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Farm loss case highlights Hubbard's idiosyncratic record keeping

Monday 17th September 2012

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A Western Australian couple has lost a High Court case over the dissolution of a farm partnership in Canterbury where late businessman Allan Hubbard's idiosyncratic record keeping made it difficult to prove what the partners had actually agreed to.

Ealing Farm, a 1,245 hectare property of 16 titles between Timaru and Ashburton was bought by a farm partnership that was 25 percent owned by Allan and Jean Hubbard, 25 percent by Andrew and Rachele Morris who ran and lived on the farm, and 50 percent by Pullington, an investment vehicle of WA couple Geoffrey and Frances Holman.

The deal was effectively pulled together by Allan Hubbard and the other partners left it to him to come up with the paperwork. No partnership agreement signed by all parties could be provided to the High Court and the structure Hubbard devised was made up of two partnerships, holding the land and the operating assets.

The dispute arose because the Morris's wanted to buy out the Hubbard's stake and annul the partnership, splitting the property into two farms, while Pullington argued it was entitled to share in the acquisition and had the right to acquire all of the assets.

Justice Jillian Mallon ruled in the High Court that the Ealing Land Partnership was able to be terminated under the Partnership Act and had been terminated in November last year. The Ealing Pastures Partnership was terminated by the death of Allan Hubbard on Sept. 2 last year.

The judge ruled that the Morris's weren't required to sell their interests in the assets of the two partnerships.

None of the partners were set to lose from the investment. Ealing was bought for $5 million in 2000 and is now worth about $60 million, according to the Aug. 30 judgment. It had a bank loan of about $20 million secured over the property and assets and was guaranteed by the partners.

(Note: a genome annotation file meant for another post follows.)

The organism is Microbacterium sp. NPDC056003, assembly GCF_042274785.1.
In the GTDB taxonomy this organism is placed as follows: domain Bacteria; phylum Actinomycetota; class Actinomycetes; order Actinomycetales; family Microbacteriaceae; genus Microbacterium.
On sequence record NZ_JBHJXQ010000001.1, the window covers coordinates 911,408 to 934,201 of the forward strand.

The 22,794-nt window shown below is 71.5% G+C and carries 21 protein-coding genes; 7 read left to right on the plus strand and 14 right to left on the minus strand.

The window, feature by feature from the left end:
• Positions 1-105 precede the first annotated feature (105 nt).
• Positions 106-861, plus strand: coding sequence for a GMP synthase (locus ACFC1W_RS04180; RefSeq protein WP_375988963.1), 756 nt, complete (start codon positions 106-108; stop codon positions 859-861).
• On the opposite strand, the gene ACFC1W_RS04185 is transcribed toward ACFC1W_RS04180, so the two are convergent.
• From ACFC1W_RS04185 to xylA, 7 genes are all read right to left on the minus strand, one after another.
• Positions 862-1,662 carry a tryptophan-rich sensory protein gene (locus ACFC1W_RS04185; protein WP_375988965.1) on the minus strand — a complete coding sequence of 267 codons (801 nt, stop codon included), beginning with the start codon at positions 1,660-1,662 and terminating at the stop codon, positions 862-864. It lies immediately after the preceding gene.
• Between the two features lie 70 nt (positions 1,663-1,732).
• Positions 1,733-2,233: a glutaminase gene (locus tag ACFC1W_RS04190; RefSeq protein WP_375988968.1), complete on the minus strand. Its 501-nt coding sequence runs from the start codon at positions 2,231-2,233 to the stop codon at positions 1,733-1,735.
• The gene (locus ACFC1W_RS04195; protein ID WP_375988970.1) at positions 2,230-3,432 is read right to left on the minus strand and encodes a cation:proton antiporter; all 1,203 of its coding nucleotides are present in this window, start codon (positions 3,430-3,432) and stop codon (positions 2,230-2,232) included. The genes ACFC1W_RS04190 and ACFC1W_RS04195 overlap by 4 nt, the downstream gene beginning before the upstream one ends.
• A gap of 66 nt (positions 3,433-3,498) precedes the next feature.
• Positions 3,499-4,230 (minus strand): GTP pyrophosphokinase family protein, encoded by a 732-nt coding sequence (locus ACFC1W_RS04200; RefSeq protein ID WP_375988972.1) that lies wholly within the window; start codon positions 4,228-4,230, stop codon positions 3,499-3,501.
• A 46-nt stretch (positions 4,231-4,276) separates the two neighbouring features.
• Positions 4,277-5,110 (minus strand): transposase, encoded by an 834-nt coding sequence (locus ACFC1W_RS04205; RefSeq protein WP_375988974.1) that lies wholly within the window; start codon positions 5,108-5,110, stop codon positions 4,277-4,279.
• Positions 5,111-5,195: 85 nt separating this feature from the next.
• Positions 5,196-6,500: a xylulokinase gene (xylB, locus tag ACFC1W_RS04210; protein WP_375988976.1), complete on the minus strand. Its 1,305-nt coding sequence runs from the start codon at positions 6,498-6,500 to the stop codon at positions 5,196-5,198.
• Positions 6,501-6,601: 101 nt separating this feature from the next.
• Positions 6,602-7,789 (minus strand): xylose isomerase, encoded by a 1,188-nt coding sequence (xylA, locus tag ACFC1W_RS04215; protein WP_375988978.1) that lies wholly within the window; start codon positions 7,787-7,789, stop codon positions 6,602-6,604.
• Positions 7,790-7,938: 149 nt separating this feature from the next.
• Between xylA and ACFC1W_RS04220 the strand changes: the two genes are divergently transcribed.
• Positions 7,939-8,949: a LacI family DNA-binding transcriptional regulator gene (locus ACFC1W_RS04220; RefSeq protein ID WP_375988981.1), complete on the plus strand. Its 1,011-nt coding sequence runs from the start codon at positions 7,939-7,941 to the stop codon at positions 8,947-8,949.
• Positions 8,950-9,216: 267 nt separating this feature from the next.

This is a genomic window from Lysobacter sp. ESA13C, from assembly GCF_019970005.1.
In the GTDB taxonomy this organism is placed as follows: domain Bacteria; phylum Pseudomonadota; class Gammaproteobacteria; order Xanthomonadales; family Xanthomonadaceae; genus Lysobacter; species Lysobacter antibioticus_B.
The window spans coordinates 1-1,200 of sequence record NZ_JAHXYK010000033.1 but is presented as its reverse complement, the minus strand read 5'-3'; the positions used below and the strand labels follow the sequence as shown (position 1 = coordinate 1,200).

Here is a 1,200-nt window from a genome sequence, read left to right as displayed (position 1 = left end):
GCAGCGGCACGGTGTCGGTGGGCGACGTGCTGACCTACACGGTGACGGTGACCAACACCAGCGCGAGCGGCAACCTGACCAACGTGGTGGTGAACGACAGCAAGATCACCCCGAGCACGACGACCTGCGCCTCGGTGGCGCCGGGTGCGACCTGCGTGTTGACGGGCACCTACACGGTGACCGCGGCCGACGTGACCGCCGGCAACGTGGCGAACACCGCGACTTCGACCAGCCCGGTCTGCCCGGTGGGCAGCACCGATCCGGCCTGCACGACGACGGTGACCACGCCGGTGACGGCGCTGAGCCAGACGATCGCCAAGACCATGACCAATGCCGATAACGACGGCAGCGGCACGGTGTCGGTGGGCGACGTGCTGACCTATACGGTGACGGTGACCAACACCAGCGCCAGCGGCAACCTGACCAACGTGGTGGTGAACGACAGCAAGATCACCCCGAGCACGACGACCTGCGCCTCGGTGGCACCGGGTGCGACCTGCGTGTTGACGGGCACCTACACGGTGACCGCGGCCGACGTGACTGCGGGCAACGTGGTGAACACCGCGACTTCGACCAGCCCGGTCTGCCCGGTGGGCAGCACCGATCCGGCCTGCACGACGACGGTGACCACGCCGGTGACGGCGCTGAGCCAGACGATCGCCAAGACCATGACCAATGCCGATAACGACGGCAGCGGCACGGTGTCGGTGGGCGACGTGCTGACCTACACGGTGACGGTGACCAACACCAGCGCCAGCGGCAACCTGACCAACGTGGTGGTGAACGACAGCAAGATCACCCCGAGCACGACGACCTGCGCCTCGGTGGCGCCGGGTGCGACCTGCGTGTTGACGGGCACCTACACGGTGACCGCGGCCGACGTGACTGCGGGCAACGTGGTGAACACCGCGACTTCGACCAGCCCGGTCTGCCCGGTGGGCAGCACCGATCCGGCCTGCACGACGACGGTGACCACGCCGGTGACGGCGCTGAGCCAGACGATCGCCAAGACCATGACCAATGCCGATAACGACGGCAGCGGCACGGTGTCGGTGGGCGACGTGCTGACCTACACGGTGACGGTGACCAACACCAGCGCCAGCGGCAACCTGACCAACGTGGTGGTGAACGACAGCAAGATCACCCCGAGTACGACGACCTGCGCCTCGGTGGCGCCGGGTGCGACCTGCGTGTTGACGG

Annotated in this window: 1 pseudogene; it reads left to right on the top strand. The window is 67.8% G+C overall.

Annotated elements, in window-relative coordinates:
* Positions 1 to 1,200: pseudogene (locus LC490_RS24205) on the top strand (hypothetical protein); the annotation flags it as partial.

The judgment says Andrew Morris, Geoffrey Holman and Allan Hubbard would meet about once a year to discuss the partnership and that it appeared Hubbard had fallen out with Holman, who had specific requirements for the structure of the deal, giving him a tax advantage on the sale of an Australian business.

The Hubbard stake became available when the Timaru businessman and his wife were put into statutory management. It turned out Hubbard had transferred his interest in the partnership to charitable trusts, including one where he "purported to sign in Mr Morris's name" though the transfers "were done without Mr Morris's knowledge."

The judgment cites a letter Holman wrote to Timaru solicitor Edgar Bradley, who had acted on instructions from Hubbard in relation to drawing up papers for the partnership, shortly after Hubbard's death last year.

"He (Hubbard) leaves behind a mess at Ealing that I shall have to deal with when I should be fishing," Holman says.

No draft partnership agreement signed by Homan has been located though it also appeared Holman didn't follow this up until after the Hubbard's statutory management, the judgment says.

"Mr Hubbard's unsystematic file keeping could also explain this," the judgment says.

Elsewhere, the judgment says that Hubbard "was non-committal" when the solicitor Edgar Bradley sought further instructions on the draft partnership.

"Mr Hubbard appears to have made a deliberate decision not to respond to Mr Bradley's request for instructions (although he may just have been too busy)," the judgment says.

"Mr Bradley got the impression that Mr Hubbard had fallen out with Mr Holman at this early stage in their relationship. Mr Hubbard was an experienced businessman. He may well have decided that it was better to have no written agreement at all and therefore no obligation to stay in partnership with Pullington for even five years," it says.

The partnership had been envisaged as being for five years though Holman had sought to have it made permanent.

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